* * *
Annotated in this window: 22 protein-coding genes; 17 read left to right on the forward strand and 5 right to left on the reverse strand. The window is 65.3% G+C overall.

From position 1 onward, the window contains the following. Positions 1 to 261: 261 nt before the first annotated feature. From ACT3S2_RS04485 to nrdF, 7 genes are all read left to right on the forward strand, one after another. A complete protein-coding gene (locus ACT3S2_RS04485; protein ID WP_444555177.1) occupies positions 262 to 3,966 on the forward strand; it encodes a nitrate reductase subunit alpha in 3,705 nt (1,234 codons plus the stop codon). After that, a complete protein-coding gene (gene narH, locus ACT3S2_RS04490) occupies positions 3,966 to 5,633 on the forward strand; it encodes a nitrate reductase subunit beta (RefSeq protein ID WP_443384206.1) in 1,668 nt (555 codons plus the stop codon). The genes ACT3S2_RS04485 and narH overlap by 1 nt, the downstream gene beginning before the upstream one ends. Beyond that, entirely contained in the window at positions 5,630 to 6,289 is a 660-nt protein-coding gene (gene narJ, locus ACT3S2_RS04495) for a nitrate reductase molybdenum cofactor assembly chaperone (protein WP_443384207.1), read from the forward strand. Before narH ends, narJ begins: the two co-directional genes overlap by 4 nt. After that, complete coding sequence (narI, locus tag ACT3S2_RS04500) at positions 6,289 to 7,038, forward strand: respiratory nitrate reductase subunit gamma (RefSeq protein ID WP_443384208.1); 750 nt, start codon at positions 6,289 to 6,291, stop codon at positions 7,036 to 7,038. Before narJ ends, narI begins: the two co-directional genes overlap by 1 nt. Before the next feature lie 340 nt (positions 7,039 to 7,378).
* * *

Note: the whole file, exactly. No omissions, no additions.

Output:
Annotated in this window: 22 protein-coding genes; 17 read left to right on the forward strand and 5 right to left on the reverse strand. The window is 65.3% G+C overall.

From position 1 onward, the window contains the following. Positions 1 to 261: 261 nt before the first annotated feature. From ACT3S2_RS04485 to nrdF, 7 genes are all read left to right on the forward strand, one after another. A complete protein-coding gene (locus ACT3S2_RS04485; protein ID WP_444555177.1) occupies positions 262 to 3,966 on the forward strand; it encodes a nitrate reductase subunit alpha in 3,705 nt (1,234 codons plus the stop codon). After that, a complete protein-coding gene (gene narH, locus ACT3S2_RS04490) occupies positions 3,966 to 5,633 on the forward strand; it encodes a nitrate reductase subunit beta (RefSeq protein ID WP_443384206.1) in 1,668 nt (555 codons plus the stop codon). The genes ACT3S2_RS04485 and narH overlap by 1 nt, the downstream gene beginning before the upstream one ends. Beyond that, entirely contained in the window at positions 5,630 to 6,289 is a 660-nt protein-coding gene (gene narJ, locus ACT3S2_RS04495) for a nitrate reductase molybdenum cofactor assembly chaperone (protein WP_443384207.1), read from the forward strand. Before narH ends, narJ begins: the two co-directional genes overlap by 4 nt. After that, complete coding sequence (narI, locus tag ACT3S2_RS04500) at positions 6,289 to 7,038, forward strand: respiratory nitrate reductase subunit gamma (RefSeq protein ID WP_443384208.1); 750 nt, start codon at positions 6,289 to 6,291, stop codon at positions 7,036 to 7,038. Before narJ ends, narI begins: the two co-directional genes overlap by 1 nt. Before the next feature lie 340 nt (positions 7,039 to 7,378).